Chapter 11. Unusual Effects
| This chapter takes some time out to take a quick look at oddities
of Blackjack that affect us even though we largely ignore them.
"Are you real or not? It's a fine line."
Warren Zevon, 1994
is the effect of the cut card?
Some single-deck games and nearly all hand-dealt shoe games deal
to a specified point and then shuffle after the current round ends.
Some single-deck games deal a fixed number of rounds depending on
the number of players. The cut-card effect is the effect on advantage
caused by dealing to a fixed point instead of a fixed number of
This chart compares using a cut card with dealing a fixed number
of rounds in a standard single-deck game with one player using Basic
Strategy. The red bars show an even 0.2% advantage for the casino
for all hand depths when dealing a fixed number of rounds. The green
bars show the enormous increase in the casino's advantage in the
late rounds when dealing with a cut card. There is a reason for
this difference related to card counting even for a Basic Strategy
player. In this set of circumstances, if you deal to a cut card
you may get five, six or seven rounds depending on the cards. This
is because the player and dealer can have hands of two cards or
many cards. If there are many high cards (e.g. tens) dealt, we will
end up with two- and three-card hands. If there are small cards
dealt, we will end up with hands with many cards. So, if we are
dealing to a fixed point, and we are dealt a lot of large cards,
then we will use fewer cards per round and get an extra round or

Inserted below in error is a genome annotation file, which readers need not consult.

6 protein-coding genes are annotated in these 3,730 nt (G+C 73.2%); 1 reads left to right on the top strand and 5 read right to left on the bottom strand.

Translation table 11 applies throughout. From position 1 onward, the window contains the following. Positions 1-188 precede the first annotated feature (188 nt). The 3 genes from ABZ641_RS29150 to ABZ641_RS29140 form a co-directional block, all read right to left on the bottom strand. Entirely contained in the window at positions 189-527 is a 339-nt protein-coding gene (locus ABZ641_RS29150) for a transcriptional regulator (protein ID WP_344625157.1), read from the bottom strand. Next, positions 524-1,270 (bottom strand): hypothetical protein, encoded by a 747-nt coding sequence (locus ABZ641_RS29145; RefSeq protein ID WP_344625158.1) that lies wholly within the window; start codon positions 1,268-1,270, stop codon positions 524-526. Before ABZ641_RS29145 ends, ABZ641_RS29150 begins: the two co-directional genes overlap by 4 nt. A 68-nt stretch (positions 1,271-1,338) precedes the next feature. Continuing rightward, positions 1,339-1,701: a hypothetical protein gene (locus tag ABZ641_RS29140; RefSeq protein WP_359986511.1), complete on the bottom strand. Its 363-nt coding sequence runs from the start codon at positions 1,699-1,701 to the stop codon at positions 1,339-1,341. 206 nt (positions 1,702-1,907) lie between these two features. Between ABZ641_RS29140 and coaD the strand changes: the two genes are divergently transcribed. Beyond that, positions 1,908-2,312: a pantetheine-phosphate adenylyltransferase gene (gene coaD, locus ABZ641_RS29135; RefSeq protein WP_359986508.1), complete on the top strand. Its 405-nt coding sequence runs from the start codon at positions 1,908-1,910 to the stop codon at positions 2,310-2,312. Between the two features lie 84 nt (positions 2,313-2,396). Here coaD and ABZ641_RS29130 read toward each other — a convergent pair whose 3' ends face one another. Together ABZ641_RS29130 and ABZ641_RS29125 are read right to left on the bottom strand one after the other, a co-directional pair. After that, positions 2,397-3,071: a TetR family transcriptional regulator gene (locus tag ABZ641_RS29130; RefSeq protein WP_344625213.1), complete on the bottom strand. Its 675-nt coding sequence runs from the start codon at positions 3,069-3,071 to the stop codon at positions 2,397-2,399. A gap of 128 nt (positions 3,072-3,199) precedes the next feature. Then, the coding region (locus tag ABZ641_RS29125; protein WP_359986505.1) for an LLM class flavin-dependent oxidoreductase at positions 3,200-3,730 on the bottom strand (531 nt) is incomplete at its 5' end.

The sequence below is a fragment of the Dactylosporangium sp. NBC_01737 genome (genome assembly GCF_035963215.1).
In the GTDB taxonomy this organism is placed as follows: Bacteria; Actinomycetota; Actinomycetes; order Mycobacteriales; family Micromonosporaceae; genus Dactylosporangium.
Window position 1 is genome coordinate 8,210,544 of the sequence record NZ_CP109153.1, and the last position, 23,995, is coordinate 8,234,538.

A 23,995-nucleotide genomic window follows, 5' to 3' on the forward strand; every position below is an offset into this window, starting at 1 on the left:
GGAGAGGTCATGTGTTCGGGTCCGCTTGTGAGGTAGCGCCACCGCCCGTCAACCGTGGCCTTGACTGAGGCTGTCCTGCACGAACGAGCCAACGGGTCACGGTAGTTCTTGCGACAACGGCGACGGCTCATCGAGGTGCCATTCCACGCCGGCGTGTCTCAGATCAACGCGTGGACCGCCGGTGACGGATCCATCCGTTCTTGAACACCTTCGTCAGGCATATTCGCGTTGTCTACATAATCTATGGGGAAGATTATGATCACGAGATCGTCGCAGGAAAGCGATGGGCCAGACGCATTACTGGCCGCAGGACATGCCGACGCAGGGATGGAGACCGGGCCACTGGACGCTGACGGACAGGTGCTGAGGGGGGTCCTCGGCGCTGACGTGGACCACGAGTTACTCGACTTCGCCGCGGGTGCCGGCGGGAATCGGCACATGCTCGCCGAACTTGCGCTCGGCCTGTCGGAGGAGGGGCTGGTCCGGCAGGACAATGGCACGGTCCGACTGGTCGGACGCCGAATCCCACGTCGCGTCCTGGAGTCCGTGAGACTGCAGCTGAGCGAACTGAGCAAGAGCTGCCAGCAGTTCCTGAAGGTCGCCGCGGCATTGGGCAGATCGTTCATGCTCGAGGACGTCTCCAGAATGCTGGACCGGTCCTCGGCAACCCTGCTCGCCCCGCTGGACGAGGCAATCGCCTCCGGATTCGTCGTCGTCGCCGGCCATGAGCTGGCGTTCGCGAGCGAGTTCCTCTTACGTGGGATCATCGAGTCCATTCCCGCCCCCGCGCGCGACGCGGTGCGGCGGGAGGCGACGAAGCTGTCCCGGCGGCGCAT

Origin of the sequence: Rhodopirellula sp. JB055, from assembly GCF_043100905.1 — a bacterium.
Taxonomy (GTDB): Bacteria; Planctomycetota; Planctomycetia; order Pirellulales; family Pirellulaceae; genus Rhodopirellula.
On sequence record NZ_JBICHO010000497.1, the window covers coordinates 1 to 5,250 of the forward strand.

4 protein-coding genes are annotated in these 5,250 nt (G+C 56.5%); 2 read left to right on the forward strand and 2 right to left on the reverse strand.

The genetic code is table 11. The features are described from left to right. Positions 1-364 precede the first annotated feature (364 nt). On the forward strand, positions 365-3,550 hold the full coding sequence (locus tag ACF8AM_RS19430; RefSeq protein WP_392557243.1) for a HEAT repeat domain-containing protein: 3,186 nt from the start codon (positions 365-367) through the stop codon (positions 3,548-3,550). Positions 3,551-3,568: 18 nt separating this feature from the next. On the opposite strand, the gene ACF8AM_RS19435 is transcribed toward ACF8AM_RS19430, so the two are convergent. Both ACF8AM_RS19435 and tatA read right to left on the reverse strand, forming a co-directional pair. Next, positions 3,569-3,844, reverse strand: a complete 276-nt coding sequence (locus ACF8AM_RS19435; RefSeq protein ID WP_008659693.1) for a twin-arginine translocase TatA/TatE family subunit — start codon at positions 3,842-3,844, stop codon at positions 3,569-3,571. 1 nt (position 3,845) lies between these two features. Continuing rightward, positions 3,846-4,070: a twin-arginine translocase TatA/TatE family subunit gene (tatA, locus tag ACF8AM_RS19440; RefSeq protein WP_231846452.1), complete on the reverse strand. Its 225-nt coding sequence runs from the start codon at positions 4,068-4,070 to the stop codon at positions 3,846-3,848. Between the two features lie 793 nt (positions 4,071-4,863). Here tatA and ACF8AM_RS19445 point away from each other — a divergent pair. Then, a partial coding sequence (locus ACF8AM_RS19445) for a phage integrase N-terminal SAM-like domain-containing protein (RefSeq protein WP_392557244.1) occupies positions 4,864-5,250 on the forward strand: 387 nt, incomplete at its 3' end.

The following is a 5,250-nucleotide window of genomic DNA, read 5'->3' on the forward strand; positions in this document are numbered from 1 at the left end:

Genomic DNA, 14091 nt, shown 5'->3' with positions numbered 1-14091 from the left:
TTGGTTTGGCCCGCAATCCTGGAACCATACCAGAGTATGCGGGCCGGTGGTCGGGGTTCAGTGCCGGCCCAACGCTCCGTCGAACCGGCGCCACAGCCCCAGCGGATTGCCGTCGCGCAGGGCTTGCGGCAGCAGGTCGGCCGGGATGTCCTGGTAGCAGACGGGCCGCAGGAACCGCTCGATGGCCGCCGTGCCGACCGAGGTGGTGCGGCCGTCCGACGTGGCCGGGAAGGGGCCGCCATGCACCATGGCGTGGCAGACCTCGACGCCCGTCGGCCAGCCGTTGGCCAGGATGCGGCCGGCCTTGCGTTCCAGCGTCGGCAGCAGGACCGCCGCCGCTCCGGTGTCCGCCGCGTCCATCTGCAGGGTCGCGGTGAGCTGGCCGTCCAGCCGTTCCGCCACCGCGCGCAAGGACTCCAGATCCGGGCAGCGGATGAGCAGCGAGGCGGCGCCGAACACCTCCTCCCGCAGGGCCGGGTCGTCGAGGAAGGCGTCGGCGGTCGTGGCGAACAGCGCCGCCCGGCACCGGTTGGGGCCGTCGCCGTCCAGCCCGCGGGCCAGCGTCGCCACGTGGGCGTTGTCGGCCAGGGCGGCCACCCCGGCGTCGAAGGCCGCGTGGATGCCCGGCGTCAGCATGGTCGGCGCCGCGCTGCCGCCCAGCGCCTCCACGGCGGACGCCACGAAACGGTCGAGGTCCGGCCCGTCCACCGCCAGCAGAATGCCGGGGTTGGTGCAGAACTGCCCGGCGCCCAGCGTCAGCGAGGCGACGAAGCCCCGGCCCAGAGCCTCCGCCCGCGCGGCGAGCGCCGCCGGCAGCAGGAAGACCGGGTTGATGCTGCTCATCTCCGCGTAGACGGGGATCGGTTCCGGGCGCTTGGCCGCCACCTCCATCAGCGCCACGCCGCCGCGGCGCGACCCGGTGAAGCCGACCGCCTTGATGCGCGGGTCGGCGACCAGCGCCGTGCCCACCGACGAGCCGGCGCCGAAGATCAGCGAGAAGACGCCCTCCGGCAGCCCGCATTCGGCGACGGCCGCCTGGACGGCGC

two. The problem is that these extra rounds will be dealt from a
deck with fewer high cards because they have been used up. And we
know that a deck with few high cards left is bad for the player.
is the overall effect?
Now the overall effect is not quite as bad because there aren't
as many rounds played at these terrible disadvantages. But there
is an effect. This chart shows the difference between a fixed number
of rounds and using a cut card. I have included a six-deck game
even though six decks is not normally played to a fixed number of
rounds. Although it is in most Internet casinos and some Video Blackjack
machines. Here we see the overall differences in house edge between
cut card and fixed rounds. Note that in single-deck the numbers
can change substantially by the exact circumstances, including when
the specific dealer chooses to shuffle without a fixed-round rule.
Of course, all that I've shown with all of the above is what was
already known. The cut-card adds hands when the deck is lean in
tens. So, does this mean that you should avoid single-deck using
a cut-card? Probably yes, if you're playing Basic Strategy. But,
if you're counting, the effect is minor. Counting cards partially
corrects for the effect.
Oddly, it is interesting that all the sources for Basic Strategy
house edge ignore this effect even though it exists for the vast
majority of games.
- Six decks, S17, DAS, LS, 1 player, Basic Strategy
- Single-deck, H17, 1 & 4 players, Basic Strategy
- Six decks ten billion rounds, Single-deck five billion rounds